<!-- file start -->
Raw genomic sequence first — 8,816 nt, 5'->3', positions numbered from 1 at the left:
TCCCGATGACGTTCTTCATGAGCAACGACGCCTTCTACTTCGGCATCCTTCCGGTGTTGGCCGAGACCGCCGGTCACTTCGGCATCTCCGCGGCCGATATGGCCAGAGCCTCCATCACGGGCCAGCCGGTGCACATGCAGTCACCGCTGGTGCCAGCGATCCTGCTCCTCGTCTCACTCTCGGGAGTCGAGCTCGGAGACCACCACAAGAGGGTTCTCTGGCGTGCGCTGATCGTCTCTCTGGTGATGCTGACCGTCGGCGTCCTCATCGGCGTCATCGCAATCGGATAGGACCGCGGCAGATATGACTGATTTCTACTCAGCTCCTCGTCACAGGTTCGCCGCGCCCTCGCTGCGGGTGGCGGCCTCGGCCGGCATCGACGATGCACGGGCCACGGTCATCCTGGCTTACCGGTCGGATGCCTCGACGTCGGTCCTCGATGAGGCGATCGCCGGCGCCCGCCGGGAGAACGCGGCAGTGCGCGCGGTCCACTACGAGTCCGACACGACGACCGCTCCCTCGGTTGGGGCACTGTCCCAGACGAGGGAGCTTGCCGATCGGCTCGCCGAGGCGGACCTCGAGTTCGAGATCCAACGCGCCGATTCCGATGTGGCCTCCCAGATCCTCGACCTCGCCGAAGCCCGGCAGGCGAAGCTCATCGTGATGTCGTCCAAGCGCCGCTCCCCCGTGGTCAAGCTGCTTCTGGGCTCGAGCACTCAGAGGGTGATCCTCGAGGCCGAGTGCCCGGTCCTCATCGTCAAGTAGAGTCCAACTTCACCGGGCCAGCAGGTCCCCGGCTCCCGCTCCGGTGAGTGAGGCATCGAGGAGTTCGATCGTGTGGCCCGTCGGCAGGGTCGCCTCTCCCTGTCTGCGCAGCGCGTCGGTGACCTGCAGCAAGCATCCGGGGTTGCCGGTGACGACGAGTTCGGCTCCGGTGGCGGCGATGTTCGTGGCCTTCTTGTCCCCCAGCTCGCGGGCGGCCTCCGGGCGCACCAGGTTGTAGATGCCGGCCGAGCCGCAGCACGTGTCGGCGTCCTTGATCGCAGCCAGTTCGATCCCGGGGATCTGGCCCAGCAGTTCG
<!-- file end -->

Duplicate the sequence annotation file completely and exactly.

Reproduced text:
Raw genomic sequence first — 8,816 nt, 5'->3', positions numbered from 1 at the left:
TCCCGATGACGTTCTTCATGAGCAACGACGCCTTCTACTTCGGCATCCTTCCGGTGTTGGCCGAGACCGCCGGTCACTTCGGCATCTCCGCGGCCGATATGGCCAGAGCCTCCATCACGGGCCAGCCGGTGCACATGCAGTCACCGCTGGTGCCAGCGATCCTGCTCCTCGTCTCACTCTCGGGAGTCGAGCTCGGAGACCACCACAAGAGGGTTCTCTGGCGTGCGCTGATCGTCTCTCTGGTGATGCTGACCGTCGGCGTCCTCATCGGCGTCATCGCAATCGGATAGGACCGCGGCAGATATGACTGATTTCTACTCAGCTCCTCGTCACAGGTTCGCCGCGCCCTCGCTGCGGGTGGCGGCCTCGGCCGGCATCGACGATGCACGGGCCACGGTCATCCTGGCTTACCGGTCGGATGCCTCGACGTCGGTCCTCGATGAGGCGATCGCCGGCGCCCGCCGGGAGAACGCGGCAGTGCGCGCGGTCCACTACGAGTCCGACACGACGACCGCTCCCTCGGTTGGGGCACTGTCCCAGACGAGGGAGCTTGCCGATCGGCTCGCCGAGGCGGACCTCGAGTTCGAGATCCAACGCGCCGATTCCGATGTGGCCTCCCAGATCCTCGACCTCGCCGAAGCCCGGCAGGCGAAGCTCATCGTGATGTCGTCCAAGCGCCGCTCCCCCGTGGTCAAGCTGCTTCTGGGCTCGAGCACTCAGAGGGTGATCCTCGAGGCCGAGTGCCCGGTCCTCATCGTCAAGTAGAGTCCAACTTCACCGGGCCAGCAGGTCCCCGGCTCCCGCTCCGGTGAGTGAGGCATCGAGGAGTTCGATCGTGTGGCCCGTCGGCAGGGTCGCCTCTCCCTGTCTGCGCAGCGCGTCGGTGACCTGCAGCAAGCATCCGGGGTTGCCGGTGACGACGAGTTCGGCTCCGGTGGCGGCGATGTTCGTGGCCTTCTTGTCCCCCAGCTCGCGGGCGGCCTCCGGGCGCACCAGGTTGTAGATGCCGGCCGAGCCGCAGCACGTGTCGGCGTCCTTGATCGCAGCCAGTTCGATCCCGGGGATCTGGCCCAGCAGTTCG